Think back to your first do-it-yourself decorating project. Do you recall the practical experience you gained from your successes and your mistakes? Now, picture what it would be like if you had completed thousands of such projects during a span of many years, totally immersed in design for 50 to 60 hours per week.
That is the wisdom a professional would bring to your project.
I would say the primary reason clients call a professional is to avoid costly mistakes. There are so many details involved in a successful project; it is easy to miss the small stuff that makes a huge difference.
I just hung up the phone from a conversation with a young lady who purchased family room furniture based on nothing other than a selection at a furniture store during a weekend sale. It has been delivered, and the scale is all wrong – a detail she never considered while buying her “deal” furniture. The room looks all out of proportion, the furniture is nonreturnable and she is sick.
Although mistakes like this can sometimes be mitigated, a call at this point in time is usually too late to bring the project to the point of fabulous. Her 40-percent-off purchase just set her decorating budget back thousands.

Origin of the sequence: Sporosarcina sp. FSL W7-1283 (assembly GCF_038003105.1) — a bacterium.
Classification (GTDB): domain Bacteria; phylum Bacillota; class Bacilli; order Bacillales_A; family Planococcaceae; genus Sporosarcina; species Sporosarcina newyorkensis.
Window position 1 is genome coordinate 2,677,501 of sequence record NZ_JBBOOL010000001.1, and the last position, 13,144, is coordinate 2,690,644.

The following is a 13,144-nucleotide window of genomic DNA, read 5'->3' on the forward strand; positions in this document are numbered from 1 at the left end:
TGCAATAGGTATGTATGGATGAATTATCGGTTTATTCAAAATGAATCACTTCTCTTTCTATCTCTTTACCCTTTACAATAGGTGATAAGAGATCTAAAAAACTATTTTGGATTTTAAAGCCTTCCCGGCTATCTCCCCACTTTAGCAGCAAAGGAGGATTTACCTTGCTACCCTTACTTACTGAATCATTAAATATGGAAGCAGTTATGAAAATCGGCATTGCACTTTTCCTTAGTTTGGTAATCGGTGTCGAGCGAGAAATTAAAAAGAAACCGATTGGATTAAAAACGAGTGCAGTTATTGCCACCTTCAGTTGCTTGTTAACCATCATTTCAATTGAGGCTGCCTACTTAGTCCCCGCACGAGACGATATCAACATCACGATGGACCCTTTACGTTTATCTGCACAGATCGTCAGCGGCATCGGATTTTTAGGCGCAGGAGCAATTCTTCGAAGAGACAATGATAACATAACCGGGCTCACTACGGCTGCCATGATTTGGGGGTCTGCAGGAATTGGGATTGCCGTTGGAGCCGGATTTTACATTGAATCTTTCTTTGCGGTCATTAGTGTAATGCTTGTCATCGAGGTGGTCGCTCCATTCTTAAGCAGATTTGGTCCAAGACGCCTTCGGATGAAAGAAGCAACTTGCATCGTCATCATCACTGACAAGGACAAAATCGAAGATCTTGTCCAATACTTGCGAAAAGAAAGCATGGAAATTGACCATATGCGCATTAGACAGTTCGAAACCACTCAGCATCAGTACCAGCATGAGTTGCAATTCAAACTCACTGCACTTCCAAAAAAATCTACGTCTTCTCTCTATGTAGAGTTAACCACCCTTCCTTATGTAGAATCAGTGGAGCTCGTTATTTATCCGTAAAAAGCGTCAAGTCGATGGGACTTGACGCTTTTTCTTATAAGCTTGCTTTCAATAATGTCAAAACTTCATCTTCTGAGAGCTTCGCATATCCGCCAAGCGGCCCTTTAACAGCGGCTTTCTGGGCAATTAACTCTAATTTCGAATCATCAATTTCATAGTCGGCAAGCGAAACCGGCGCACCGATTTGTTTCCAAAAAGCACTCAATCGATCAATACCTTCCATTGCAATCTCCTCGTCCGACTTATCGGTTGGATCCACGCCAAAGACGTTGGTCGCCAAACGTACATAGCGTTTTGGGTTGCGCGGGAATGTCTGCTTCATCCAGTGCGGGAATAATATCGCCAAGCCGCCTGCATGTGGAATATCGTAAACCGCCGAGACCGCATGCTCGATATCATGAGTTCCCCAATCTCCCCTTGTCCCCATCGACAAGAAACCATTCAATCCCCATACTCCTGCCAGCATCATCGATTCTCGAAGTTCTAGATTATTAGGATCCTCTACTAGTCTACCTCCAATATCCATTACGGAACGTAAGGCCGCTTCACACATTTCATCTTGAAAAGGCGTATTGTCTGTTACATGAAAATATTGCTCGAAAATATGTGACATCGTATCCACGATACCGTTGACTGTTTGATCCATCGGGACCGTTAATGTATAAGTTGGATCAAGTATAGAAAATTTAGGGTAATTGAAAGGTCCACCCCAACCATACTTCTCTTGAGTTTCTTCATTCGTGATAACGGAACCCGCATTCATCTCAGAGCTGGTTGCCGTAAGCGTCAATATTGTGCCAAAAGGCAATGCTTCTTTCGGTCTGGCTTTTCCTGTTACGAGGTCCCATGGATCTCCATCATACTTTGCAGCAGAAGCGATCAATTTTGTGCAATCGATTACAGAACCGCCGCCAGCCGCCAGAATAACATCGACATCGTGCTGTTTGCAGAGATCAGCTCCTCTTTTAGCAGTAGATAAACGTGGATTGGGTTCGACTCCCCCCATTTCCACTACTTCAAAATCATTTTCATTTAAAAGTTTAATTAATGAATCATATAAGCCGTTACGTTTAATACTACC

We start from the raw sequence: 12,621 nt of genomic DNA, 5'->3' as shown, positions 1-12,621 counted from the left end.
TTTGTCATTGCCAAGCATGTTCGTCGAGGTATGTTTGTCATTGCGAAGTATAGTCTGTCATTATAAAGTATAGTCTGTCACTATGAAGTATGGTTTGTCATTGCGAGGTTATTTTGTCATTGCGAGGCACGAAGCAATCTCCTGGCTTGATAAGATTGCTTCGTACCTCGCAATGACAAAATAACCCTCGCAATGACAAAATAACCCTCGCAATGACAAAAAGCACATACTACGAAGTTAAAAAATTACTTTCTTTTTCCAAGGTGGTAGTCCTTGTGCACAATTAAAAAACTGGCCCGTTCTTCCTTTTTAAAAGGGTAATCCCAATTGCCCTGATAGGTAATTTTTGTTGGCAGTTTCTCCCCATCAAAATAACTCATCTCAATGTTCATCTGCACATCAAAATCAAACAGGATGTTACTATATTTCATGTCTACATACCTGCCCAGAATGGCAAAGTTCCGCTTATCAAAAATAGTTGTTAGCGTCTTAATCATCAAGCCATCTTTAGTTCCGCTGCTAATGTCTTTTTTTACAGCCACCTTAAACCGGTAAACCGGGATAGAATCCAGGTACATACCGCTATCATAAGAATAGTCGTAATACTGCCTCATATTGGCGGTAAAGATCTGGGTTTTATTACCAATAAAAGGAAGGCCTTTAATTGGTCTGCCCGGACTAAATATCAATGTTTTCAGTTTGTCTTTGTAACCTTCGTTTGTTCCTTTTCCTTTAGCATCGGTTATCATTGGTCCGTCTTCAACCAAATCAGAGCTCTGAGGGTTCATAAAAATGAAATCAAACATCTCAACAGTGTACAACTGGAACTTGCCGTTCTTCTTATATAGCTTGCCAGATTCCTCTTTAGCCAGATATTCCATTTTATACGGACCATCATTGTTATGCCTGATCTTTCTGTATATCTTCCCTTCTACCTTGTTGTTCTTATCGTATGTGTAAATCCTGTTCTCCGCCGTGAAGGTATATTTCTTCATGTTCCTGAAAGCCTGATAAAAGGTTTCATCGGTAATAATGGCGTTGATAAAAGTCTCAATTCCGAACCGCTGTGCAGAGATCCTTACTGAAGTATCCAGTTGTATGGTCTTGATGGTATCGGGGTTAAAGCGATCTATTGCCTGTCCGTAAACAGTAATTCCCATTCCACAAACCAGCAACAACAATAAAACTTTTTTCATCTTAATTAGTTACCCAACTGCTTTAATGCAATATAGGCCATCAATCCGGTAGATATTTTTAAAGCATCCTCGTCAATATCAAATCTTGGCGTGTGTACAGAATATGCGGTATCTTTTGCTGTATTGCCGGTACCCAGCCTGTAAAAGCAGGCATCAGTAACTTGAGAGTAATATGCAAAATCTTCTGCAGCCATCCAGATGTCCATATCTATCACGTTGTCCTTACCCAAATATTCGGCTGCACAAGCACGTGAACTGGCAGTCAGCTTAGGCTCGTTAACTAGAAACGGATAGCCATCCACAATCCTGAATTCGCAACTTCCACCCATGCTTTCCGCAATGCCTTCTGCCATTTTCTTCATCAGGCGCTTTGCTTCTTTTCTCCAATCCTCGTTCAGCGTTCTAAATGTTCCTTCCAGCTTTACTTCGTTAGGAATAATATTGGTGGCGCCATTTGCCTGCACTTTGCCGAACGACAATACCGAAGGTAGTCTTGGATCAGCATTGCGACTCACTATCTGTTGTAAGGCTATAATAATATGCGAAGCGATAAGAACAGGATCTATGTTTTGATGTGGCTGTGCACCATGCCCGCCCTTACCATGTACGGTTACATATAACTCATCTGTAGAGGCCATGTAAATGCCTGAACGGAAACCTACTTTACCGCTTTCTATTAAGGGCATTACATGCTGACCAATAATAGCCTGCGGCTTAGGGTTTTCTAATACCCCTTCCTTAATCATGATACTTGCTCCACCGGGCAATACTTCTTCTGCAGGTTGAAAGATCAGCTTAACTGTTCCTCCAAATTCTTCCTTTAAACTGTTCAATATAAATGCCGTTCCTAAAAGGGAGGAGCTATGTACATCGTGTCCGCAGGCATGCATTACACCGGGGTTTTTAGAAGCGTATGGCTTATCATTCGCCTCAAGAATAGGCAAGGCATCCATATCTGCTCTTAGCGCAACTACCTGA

There is a huge misconception floating around that using an interior designer will add cost to a project. This homeowner’s one experience dispels that!
A good designer should always be willing to work within the client’s budget and ultimately be able to provide a much more impressive result for the money through a combination of savvy sourcing and skillful design.
The best designers will work with what you already have, or be able to start from scratch. Every project is different.
Unless the designer selected is totally devoid of talent, the benefits will far outweigh the cost. Just the avoidance of the one mistake can be worth the entire consultation fee! Parts of a project that have to be redone due to error are costly. The elimination of sleepless nights due to uncertainty is worth every cent of consultation billing.
Working with a decorator opens up sources generally closed to the public. Also, designers have a resource list of talented labor they can readily tap into, as well as the ability to negotiate on behalf of a client.